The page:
High Rise Farming

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Ok, maybe high rise farming is a silly title. High Rise Gardening? Urban Tomatoes? Anyway, when I was growing up my dad always grew something in the summer. He’s had always had plants and flowers, sometimes vegetables. And when I was really little, at our old house, we even had raspberries. I think those were less “gardened” and more “growing wild and out of control” (But they were so delicious!) But the most memorable crop was the year or two he grew mobile tomatoes.

My parents’ house is in a pretty wooded neighborhood with a lot of shade which doesn’t really lead to a great garden, so my dad, always thinking outside the box, grew his tomatoes in containers (pun totally intended…box…containers…get it?!). But because the sunniest place in their yard is at the end of the driveway, he put that container of tomato plants in our old little red wagon and EVERY DAY he wheeled it to he end of the driveway and EVERY EVENING, he rolled it back into the garage so no one would steal it.  That’s dedication!

We’ve lived in the city for about 7 years now and I’ve tried growing things with varying degrees of success on tiny balconies never lower than the 10th floor. Dill was a disaster (too windy for a delicate plant), marigolds always do well (hearty and strong), and climbing vines look cool entwined through the railings but they are really a pain to clean up in the fall.  But I’m pretty sure I’ve had tomatoes every year.  They always just kind of did ok. Until we discovered Earth Box.  One of the big problems we had is that being up so high, it can be pretty windy. And wind dried out the soil really quickly. But Earth Boxes have a water reservoir underneath that you fill and then the roots and soil suck up water from below as needed. They’re awesome (they have no idea I’m saying this, they just really are awesome).  There are some intense tutorials on the internet to build your own but in the end this was worth paying for.  I mean literally all the work required for this garden was to plant the baby plants and add water every other day or so. (And Aa does that so all I had to do was plant the plants and “harvest” things!) In the middle of the city we never have to deal with bugs or rabbits or weeds or any of the other things that make gardening labor intensive. It’s pretty great.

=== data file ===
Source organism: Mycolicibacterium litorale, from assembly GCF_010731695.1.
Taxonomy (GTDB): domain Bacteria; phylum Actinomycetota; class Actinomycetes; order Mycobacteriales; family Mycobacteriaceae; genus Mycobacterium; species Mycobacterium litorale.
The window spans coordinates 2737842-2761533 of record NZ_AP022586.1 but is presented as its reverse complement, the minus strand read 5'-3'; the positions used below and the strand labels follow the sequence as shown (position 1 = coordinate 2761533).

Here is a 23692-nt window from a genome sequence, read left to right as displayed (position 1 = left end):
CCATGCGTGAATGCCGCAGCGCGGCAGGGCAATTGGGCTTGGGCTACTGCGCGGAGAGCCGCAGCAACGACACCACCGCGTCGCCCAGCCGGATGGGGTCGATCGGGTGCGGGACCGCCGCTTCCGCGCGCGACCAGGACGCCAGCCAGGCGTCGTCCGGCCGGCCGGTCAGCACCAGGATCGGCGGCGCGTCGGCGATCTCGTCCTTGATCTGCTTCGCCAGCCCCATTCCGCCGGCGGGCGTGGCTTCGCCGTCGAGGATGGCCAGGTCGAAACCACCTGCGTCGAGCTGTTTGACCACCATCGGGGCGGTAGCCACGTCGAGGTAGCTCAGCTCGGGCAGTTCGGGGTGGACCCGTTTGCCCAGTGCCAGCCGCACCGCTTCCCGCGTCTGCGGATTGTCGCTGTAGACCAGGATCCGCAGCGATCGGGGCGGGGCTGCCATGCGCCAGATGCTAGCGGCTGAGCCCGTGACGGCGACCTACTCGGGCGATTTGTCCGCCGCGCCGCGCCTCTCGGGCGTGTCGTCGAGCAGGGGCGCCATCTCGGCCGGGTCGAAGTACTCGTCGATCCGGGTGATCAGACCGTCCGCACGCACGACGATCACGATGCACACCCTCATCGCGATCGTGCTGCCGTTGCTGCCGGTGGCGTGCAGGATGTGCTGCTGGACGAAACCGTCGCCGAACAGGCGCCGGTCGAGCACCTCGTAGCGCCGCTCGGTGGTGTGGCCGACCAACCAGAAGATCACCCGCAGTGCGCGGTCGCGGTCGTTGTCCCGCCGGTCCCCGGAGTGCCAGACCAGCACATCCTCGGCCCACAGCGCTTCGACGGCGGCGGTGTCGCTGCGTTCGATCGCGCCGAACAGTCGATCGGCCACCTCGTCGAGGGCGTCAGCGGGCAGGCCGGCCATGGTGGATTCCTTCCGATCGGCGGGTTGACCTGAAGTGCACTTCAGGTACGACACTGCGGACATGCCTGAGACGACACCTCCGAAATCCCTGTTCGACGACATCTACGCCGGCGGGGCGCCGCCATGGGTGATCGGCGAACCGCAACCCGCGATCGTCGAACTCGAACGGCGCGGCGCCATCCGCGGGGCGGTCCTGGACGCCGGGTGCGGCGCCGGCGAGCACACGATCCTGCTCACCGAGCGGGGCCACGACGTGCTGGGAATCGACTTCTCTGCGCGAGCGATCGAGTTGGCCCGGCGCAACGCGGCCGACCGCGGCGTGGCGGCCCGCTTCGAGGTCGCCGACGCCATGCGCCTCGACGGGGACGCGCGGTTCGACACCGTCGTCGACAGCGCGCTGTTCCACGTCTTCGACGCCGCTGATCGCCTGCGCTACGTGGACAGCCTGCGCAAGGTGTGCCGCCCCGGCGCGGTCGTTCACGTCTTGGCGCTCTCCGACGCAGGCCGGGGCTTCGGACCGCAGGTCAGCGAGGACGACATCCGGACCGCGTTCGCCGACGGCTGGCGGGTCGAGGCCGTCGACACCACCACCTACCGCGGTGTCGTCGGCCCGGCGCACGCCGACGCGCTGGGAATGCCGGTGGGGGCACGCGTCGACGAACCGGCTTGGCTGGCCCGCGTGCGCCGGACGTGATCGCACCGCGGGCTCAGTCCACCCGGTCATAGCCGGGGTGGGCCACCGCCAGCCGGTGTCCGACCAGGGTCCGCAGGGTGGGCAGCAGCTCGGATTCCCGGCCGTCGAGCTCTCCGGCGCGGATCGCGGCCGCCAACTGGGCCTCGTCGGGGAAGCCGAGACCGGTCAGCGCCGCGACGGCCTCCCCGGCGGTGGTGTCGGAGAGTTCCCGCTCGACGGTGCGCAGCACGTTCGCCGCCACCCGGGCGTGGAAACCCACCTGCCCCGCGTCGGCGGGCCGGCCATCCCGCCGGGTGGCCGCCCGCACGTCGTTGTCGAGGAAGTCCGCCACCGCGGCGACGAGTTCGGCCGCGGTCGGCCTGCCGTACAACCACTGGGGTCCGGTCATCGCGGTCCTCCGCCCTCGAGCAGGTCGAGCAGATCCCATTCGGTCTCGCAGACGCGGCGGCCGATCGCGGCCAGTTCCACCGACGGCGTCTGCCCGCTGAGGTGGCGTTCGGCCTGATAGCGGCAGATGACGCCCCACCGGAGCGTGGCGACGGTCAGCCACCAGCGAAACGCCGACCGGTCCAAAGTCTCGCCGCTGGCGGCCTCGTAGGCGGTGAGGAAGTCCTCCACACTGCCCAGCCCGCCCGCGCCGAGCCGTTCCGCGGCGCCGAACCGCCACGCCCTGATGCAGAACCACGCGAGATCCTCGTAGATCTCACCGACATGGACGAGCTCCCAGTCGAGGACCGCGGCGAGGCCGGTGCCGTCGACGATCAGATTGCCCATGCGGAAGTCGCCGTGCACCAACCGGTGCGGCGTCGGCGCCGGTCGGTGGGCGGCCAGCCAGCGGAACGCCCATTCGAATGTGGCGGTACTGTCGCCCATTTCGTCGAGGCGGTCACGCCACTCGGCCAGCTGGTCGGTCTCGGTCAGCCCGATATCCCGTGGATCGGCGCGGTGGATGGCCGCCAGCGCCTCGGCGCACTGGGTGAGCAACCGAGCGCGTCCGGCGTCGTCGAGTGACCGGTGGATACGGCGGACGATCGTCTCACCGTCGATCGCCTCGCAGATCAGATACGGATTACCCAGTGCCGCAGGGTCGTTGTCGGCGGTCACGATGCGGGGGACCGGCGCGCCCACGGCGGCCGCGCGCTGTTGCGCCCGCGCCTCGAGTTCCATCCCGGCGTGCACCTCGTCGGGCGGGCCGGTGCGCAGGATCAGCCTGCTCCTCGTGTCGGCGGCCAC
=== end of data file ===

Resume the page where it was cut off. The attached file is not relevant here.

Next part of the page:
Anyway, what made me think about this is that I just harvested our first tomatoes this year!  I got an heirloom “patio” variety and they’re doing great!

 

Great advice for growing a garden in a high rise condo! via littleredwindow.com

 

 

Tomatoes - littleredwindow.com

 

 

We actually have a lot more growing and it’s looking like this will be most we’ve ever grown in a summer. (I need tomato recipes! Help!)

 

Great advice for growing a garden in a high rise condo! via littleredwindow.com

Great advice for growing a garden in a high rise condo! via littleredwindow.com

I also have tons of basil and oregano and look at this!

Bell Pepper - Little Red Window

A tiny bell pepper! Isn’t it so cute?

Unfortunately, in one of the twists you have to expect from high rise living, we just got a notice in the mail that the building is planning repair work to the balconies starting at the end of August and we are required to move EVERYTHING inside.  Think I can bribe the building manager with tomatoes and fresh basil…?

6 thoughts on “High Rise Farming

  1. I’m told they freeze great if you can’t use them right away. Just wash and freeze and use for chili this winter.

  2. You can always borrow my little red wagon to roll your plants down to the curb in front of your building every morning and roll ’em back every night–D

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